For at least the next three weeks, residents of Santa Cruz, Santa Clara, Marin, San Mateo, Alameda, Contra Costa and the city of Berkeley will have to hunker down inside their homes. These measures are the most stringent implemented thus far in the United States, after what many have deemed an unforgivably slow federal response to the virus.
As people prepare to ride out the storm, an increasing number of 9-1-1 calls have been placed by concerned Californians to report coughing coming from their neighbors’ homes. (Related: Coronavirus spreads on the East Coast: DC’s first patient is a minister, New York City firefighters banned from responding to COVID-19 cases.)
As people grow increasingly concerned about getting infected by those around them, police departments report receiving an increasing number of calls from members of the community convinced that their neighbors’ sneezing or persistent coughing must mean that they have been infected with COVID-19.
In many cases, the calls are forwarded to the fire department where paramedics are also dispatched to directly provide any needed medical attention before transporting the person to an area hospital.
That it takes a lab test to determine whether a person is actually positive for the virus doesn't matter. The concern is real and each call, no matter how infrequent, is a request for help that law enforcement personnel must take seriously and handle professionally.
While some of these calls are undoubtedly the product of fear and have no real basis for concern, authorities treat each and every call as a warning of a serious potential threat, and police officers have no choice but to respond.
Unfortunately, these calls place police officers at increased risk of contracting the disease themselves, though they make a point of complying with the latest directives from the Centers for Disease Control and Prevention (CDC) in a bid to protect themselves. (Related: Travelers appalled by lack of screening at NYC airports amid coronavirus outbreak.)
Officials have expressed concerns about police officers being at increased risk of contracting the coronavirus because of the large number of calls they are responding to from potentially infected members of the public.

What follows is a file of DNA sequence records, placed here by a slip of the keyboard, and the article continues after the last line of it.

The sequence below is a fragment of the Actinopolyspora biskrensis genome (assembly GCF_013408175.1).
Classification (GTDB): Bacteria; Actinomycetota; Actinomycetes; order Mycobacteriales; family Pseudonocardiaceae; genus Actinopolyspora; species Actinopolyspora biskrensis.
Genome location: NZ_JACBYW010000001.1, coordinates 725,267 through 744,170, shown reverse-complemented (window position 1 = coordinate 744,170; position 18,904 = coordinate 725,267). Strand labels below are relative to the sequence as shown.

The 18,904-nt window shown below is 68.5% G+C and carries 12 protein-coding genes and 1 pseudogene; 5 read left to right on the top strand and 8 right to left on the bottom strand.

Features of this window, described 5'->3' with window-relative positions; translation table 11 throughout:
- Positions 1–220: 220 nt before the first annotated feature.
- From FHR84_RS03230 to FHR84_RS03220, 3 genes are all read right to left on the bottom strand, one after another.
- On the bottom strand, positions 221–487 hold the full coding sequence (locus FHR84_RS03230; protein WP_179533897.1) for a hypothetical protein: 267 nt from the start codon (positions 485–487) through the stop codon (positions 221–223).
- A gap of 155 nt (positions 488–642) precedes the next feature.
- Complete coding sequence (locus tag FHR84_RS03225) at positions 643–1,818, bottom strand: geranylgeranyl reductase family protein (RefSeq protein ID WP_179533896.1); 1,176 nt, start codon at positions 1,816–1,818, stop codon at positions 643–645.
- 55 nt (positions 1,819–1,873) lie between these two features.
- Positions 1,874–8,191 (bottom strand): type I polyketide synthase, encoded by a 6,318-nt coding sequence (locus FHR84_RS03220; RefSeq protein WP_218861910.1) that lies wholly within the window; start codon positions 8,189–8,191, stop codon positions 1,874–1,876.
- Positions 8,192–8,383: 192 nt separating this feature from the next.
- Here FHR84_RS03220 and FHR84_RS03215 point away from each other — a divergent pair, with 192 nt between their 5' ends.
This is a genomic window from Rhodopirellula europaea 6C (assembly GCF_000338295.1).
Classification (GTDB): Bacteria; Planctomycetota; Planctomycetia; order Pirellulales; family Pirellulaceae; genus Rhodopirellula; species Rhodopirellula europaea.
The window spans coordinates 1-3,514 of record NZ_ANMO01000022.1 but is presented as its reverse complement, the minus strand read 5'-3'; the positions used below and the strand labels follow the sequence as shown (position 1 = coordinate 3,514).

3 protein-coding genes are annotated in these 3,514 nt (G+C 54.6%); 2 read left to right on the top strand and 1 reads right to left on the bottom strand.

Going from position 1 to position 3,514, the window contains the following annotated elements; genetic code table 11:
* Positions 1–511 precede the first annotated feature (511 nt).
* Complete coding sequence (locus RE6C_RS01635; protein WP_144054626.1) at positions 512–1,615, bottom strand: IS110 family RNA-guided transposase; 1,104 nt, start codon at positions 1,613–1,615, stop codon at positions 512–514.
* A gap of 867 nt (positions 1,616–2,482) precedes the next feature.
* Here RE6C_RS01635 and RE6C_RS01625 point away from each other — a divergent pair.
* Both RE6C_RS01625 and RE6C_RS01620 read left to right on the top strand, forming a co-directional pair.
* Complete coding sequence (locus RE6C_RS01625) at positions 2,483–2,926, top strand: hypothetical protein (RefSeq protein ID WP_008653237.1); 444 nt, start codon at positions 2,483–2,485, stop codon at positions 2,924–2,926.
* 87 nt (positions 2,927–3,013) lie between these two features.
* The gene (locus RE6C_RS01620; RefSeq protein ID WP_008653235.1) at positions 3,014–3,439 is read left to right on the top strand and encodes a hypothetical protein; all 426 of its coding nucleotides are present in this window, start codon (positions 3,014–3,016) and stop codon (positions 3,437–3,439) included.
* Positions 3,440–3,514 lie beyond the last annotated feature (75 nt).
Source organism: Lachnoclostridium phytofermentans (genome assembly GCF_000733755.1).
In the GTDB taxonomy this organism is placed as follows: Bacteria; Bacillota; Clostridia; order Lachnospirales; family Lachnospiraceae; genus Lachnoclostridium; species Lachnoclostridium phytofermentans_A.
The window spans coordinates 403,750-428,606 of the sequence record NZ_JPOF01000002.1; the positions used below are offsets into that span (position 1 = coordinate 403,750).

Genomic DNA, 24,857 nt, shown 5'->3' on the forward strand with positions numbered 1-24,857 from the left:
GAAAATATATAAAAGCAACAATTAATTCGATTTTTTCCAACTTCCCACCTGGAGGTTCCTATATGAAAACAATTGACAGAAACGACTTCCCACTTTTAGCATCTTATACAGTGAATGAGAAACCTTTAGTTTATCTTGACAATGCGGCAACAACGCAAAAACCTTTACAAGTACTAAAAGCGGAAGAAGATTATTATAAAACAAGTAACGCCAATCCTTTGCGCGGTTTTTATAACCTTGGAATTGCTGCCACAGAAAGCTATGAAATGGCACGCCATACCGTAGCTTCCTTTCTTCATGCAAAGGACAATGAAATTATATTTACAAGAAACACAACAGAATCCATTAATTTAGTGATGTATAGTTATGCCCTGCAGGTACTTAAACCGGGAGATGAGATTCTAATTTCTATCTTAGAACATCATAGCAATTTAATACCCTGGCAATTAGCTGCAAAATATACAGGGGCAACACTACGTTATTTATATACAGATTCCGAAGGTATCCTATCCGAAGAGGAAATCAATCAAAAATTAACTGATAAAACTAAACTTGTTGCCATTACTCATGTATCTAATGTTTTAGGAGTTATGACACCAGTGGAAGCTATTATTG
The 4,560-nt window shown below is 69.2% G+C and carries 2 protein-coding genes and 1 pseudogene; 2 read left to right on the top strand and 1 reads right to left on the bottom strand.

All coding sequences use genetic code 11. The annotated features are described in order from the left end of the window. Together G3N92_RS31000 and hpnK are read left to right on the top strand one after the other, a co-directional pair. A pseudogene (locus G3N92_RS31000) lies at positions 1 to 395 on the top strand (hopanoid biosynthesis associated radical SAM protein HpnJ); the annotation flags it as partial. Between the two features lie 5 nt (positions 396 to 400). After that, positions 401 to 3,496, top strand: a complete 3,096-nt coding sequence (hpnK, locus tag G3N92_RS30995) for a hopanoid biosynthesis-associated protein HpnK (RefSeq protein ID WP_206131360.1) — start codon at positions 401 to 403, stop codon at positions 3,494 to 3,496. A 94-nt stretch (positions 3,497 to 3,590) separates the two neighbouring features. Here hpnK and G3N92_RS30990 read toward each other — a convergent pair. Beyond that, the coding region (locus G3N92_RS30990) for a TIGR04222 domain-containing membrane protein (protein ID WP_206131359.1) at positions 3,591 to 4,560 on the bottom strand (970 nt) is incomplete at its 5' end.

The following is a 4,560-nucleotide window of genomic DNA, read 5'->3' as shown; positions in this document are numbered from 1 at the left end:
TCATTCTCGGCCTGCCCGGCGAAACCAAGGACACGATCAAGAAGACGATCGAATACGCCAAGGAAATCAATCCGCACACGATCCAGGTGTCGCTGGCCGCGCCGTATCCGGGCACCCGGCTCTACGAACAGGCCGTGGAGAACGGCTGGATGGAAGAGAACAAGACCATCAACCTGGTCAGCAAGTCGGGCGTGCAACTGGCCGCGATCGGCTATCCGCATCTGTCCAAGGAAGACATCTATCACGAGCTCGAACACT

Neil Gallucci, president of the California Peace Officers Association, warned that extra precautions need to be taken to avoid the worst-case scenario of a first responder contracting the virus and then spreading it to others.
"If that happens enough, we worry about calls for service," Gallucci told the Desert Sun. "We’re prepared to deal with issues that come up, but it’s a concern chiefs worry about."
Gallucci added, however, that since police officers all receive special training about maintaining sanitary conditions and are being extra vigilant at the moment, it is unlikely that a first responder would become infected in this way.
As reported by the Desert Sun, emergency personnel know that they have to expect heightened levels of concern and fear from members of the community, and are aware of the need to determine whether there is a real cause for concern.
As such, dispatchers were initially instructed to check with callers whether they or the person they were calling about had recently traveled to countries like China, Iran or Italy where COVID-19 outbreaks were first reported.
However, as the pandemic has taken hold in the United States, the nature of dispatchers’ questions has changed, and callers are now simply asked whether they or the person they’re calling about has had any contact with an infected person.
And brave police officers are standing by to respond to every single call.
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Sources for this article include: